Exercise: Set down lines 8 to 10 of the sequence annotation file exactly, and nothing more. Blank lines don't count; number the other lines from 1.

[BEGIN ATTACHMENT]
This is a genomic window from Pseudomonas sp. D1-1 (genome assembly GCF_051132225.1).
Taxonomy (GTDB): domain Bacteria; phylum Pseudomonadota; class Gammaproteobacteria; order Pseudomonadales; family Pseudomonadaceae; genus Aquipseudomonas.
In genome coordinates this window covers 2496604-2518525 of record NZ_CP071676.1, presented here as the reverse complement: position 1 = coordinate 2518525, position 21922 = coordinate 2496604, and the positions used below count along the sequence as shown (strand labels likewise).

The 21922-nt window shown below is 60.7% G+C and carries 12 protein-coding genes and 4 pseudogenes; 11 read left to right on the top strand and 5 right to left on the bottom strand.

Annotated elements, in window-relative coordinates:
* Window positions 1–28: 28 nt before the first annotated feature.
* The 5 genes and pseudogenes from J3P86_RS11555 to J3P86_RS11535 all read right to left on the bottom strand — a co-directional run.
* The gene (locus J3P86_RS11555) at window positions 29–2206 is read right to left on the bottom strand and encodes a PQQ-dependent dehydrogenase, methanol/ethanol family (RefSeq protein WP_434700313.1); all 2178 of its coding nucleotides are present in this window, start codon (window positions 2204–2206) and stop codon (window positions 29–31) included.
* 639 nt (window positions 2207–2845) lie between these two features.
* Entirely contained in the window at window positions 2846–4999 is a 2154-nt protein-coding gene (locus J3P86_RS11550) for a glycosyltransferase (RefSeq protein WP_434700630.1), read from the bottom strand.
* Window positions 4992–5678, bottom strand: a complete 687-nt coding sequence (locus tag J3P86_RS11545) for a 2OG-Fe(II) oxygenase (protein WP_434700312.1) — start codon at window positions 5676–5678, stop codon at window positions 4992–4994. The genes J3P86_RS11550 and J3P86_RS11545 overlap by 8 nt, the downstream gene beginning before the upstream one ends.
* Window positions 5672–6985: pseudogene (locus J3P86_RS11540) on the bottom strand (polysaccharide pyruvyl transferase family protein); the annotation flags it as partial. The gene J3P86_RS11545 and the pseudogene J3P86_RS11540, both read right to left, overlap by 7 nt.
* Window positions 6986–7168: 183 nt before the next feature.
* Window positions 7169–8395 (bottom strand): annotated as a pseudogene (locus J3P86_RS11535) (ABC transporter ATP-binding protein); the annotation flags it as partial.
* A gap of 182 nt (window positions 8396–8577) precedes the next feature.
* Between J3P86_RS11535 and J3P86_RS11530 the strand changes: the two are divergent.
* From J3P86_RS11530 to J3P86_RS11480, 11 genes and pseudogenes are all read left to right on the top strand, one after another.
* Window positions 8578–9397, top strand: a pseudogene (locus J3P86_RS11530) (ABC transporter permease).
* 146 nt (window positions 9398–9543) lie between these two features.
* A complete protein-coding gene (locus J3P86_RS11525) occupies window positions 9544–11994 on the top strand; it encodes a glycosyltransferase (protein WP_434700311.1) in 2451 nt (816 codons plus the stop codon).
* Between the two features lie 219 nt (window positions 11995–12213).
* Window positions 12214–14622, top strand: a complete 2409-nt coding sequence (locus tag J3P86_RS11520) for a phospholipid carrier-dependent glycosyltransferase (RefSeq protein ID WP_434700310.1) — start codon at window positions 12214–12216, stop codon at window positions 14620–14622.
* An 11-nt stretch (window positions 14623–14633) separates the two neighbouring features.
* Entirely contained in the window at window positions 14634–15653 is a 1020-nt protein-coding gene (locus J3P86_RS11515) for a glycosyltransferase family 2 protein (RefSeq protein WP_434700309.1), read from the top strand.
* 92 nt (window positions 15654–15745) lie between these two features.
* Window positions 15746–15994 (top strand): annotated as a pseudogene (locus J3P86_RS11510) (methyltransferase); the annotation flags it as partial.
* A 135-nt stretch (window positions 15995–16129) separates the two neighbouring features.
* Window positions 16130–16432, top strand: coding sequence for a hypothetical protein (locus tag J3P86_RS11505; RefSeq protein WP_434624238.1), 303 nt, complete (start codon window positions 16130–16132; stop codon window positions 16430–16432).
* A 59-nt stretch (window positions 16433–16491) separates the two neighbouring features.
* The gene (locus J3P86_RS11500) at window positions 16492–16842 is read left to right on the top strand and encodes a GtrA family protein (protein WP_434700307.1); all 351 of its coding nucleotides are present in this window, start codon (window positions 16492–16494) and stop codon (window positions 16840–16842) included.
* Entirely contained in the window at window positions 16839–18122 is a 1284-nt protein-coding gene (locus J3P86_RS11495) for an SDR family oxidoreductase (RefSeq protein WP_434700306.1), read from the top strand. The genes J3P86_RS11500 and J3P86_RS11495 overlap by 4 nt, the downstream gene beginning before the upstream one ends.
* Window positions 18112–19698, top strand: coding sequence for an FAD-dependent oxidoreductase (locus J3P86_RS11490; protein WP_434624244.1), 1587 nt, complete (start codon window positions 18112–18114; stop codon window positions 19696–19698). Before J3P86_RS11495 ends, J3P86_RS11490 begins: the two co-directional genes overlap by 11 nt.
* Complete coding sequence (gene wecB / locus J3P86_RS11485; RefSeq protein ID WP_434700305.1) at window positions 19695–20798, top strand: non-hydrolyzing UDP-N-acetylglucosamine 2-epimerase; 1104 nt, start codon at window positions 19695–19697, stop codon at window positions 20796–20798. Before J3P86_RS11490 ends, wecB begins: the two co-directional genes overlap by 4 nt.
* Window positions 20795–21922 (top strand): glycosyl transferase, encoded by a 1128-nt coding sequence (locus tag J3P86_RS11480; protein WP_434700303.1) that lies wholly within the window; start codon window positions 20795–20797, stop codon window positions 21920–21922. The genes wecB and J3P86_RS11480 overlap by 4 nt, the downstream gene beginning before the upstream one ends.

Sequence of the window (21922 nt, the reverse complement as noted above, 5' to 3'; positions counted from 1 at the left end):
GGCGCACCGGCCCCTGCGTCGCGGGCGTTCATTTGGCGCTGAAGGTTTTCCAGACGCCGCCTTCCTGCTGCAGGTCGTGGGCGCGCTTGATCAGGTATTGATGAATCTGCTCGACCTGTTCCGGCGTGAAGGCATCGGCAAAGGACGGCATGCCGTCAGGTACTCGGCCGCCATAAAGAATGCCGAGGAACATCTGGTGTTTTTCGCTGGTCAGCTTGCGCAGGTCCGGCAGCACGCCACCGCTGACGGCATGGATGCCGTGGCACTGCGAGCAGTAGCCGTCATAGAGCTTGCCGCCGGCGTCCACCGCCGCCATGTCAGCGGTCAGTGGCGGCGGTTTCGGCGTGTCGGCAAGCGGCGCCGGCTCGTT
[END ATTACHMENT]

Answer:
* The gene (locus J3P86_RS11555) at window positions 29–2206 is read right to left on the bottom strand and encodes a PQQ-dependent dehydrogenase, methanol/ethanol family (RefSeq protein WP_434700313.1); all 2178 of its coding nucleotides are present in this window, start codon (window positions 2204–2206) and stop codon (window positions 29–31) included.
* 639 nt (window positions 2207–2845) lie between these two features.
* Entirely contained in the window at window positions 2846–4999 is a 2154-nt protein-coding gene (locus J3P86_RS11550) for a glycosyltransferase (RefSeq protein WP_434700630.1), read from the bottom strand.